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Capital witnesses first-of-its-kind dance theatre on HIV

Capital witnesses first-of-its-kind dance theatre on HIV
In a breakthrough effort to communicate science through the creative arts, the International AIDS Vaccine Initiative (IAVI) came together with Delhi Dance Theatre and Pulse Ensemble to present ' I am +', a multimedia dance theatre performance on HIV on the occasion of HIV Vaccine Awareness Day. The event took place at LTG Auditorium in the Capital.
India has the 3rd largest population living with HIV in the world. Despite the availability of treatment, HIV remains one of the most stigmatised health conditions with emerging challenges such as evolving strains of the virus, drug resistance and co-infections. The performance communicated that there exists a critical need for collaborative and integrated efforts to better understand and address these challenges.
The performance brought together diverse perspectives from people living with HIV, care providers, researchers, activists and artists.
Citing the learning that the performers received, Nawa Lanzilotti, director, PULSE Ensemble, said, "This project has been one of the most tremendous learning and eye opening experiences in our journey of arts. It was an amalgamation of arts, dance, science, music and we believe it is a great way to create space for dialogue and spread awareness in a more effective way."
The performance was followed by a panel discussion which deliberated on the need for new HIV prevention tools, including a vaccine. The panel included eminent figures such as Dr Kalpana Luthra, Professor, Department of Biochemistry, AIIMS; Prof Indrani Gupta, Head of the Health Policy Research Unit, Institute of Economic Growth; Dr Timothy Holtz, Programme Director, Division of Global HIV and TB, CDC India; Dr Rajat Goyal, Country Director, International AIDS Vaccine Initiative (India).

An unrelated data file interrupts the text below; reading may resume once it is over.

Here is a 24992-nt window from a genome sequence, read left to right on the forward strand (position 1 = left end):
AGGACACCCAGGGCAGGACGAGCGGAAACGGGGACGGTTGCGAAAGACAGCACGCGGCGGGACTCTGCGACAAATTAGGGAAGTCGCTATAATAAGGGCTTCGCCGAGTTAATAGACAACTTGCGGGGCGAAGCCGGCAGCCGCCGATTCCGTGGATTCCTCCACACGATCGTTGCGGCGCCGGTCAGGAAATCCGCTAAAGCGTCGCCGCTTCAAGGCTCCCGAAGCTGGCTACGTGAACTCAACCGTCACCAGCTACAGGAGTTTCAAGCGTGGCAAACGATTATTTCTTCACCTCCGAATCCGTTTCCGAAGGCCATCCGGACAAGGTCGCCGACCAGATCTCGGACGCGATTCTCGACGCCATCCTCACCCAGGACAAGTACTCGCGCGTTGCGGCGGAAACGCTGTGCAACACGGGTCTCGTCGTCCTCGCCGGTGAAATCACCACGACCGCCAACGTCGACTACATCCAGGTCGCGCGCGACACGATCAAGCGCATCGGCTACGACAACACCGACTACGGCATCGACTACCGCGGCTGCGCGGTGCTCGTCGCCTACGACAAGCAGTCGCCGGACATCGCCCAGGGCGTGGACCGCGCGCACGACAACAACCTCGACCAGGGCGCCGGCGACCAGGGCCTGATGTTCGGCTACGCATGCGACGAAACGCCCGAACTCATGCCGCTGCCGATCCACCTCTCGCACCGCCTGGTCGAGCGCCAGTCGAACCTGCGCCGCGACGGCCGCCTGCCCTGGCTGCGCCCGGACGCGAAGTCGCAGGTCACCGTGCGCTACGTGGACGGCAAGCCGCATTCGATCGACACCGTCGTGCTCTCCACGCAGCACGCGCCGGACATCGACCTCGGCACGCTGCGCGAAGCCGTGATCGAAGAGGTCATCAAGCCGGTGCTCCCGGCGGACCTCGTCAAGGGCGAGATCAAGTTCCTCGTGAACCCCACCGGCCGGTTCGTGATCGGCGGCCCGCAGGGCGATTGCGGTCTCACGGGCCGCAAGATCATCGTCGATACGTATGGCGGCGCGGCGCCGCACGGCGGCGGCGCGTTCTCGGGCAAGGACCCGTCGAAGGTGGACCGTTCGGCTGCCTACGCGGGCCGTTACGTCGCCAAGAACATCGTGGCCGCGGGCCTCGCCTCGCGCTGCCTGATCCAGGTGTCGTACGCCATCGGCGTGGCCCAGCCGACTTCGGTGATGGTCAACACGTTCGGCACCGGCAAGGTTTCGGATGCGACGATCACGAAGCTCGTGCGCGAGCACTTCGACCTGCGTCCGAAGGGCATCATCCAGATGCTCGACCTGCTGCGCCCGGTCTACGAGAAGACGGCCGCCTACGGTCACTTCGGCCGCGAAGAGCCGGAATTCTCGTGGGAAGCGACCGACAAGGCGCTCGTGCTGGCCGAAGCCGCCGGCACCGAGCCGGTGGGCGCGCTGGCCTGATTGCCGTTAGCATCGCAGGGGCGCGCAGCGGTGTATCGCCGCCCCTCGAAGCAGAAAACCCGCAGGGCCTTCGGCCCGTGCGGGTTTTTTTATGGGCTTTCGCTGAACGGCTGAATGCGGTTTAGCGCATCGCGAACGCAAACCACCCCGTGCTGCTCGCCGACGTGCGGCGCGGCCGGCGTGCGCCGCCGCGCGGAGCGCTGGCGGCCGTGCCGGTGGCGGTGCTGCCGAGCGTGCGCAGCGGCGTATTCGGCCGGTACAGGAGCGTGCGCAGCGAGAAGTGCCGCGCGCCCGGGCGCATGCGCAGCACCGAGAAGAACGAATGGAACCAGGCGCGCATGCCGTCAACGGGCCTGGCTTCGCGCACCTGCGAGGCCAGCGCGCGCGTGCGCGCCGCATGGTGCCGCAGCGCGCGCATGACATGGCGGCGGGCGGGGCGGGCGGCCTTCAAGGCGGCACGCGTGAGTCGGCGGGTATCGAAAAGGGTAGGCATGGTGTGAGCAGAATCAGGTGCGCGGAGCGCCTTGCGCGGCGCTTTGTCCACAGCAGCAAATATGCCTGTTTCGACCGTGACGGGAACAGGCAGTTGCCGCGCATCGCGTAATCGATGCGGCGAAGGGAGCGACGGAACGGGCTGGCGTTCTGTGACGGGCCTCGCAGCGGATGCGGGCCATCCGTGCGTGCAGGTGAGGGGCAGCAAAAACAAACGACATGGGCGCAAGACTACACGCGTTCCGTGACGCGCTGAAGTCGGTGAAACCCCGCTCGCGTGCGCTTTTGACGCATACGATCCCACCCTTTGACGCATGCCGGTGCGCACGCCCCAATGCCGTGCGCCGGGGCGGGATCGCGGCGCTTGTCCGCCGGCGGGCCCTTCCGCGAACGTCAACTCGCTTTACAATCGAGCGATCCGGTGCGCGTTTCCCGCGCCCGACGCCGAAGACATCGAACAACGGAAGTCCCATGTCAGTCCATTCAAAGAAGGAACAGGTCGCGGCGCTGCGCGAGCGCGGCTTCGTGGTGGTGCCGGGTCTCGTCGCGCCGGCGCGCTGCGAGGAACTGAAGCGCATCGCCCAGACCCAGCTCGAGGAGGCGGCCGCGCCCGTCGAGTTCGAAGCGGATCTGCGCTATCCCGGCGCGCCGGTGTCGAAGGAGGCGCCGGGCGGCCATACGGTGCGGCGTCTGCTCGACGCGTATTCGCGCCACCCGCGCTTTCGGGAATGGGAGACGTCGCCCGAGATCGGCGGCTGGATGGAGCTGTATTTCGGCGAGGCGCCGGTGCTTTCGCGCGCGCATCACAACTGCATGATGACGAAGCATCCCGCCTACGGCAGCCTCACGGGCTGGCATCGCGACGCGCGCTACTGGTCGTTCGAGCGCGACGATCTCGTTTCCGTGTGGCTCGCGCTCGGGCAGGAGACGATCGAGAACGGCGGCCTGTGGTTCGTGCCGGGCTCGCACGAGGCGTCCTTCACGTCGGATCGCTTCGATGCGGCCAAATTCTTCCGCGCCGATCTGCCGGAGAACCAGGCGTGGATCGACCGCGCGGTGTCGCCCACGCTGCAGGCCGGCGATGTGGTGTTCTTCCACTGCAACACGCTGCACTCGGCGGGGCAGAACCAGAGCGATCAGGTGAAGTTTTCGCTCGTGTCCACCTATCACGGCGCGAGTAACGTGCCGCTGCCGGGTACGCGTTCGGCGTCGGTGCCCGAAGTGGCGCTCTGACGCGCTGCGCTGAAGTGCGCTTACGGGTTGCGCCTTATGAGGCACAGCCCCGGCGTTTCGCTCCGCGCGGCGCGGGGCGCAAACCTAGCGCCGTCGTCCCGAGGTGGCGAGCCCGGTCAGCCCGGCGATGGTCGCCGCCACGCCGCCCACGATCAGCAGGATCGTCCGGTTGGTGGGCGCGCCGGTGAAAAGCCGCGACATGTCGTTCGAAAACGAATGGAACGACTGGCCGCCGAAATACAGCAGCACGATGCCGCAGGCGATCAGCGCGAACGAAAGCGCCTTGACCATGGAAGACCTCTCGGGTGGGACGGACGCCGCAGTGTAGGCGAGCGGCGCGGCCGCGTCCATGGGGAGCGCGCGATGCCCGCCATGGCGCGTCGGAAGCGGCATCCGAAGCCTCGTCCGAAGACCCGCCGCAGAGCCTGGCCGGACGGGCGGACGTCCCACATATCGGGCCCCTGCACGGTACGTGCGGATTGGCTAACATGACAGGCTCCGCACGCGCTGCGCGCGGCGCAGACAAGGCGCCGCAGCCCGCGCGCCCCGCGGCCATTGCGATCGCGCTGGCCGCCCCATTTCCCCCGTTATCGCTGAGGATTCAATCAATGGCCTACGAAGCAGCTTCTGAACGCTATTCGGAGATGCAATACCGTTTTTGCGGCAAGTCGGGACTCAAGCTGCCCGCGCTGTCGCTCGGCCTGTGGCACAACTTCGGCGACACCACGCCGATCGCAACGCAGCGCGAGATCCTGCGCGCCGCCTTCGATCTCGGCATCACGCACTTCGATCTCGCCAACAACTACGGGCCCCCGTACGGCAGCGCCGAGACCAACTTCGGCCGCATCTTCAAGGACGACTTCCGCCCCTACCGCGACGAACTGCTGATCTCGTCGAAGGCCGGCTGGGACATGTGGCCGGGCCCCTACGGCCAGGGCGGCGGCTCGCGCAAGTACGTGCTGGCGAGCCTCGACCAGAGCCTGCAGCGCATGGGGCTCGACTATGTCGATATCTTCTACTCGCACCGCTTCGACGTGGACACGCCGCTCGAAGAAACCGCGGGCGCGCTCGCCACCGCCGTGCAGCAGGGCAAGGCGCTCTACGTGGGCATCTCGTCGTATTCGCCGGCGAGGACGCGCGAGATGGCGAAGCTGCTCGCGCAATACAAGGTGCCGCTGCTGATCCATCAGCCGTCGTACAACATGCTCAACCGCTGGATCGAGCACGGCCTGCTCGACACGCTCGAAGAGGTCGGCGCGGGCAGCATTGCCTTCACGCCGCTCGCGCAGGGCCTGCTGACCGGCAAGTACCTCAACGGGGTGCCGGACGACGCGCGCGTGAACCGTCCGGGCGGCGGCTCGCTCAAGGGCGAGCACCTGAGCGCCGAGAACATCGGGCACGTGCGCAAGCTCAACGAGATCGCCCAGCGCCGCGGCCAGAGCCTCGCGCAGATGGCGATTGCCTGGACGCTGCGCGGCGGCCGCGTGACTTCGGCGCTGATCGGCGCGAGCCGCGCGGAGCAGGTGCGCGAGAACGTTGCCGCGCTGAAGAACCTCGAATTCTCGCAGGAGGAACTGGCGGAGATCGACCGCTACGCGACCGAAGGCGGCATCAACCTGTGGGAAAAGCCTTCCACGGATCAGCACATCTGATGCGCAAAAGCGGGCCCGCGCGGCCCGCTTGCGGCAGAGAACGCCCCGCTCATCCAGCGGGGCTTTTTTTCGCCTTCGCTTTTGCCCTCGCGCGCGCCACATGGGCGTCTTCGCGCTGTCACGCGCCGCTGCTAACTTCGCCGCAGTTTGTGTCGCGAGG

The panelists unanimously agreed that the field of HIV Prevention and Research has advanced and today cure seems a possibility. Dr. Rajat Goyal said, "The biggest hope is that HIV/AIDS, which once was a death sentence, is today a chronic disease. The challenges always come; we need to try. The way we ended TB and polio, we will end this epidemic for sure. For this, we all need to come together, we can't keep on working in silos.
Science needs to keep pace with the changing epidemiology of the infection. There are many preventative tools available today, but we need to keep updating them, will we look for cure. I am very hopeful that a Vaccine for HIV is possible in near future." However, the panel also emphasized that there are unmet needs which yet need to be addressed and the policymakers need to focus equally on prevention and treatment.
Professor Gupta said, "Both prevention and treatment are important. India has launched the Antiretroviral Therapy Programme and we are very happy with it. But we also know that it has only reached 50% of the people and 33% of children who needed it have got the treatment. So we have a huge unfinished agenda at the treatment front."
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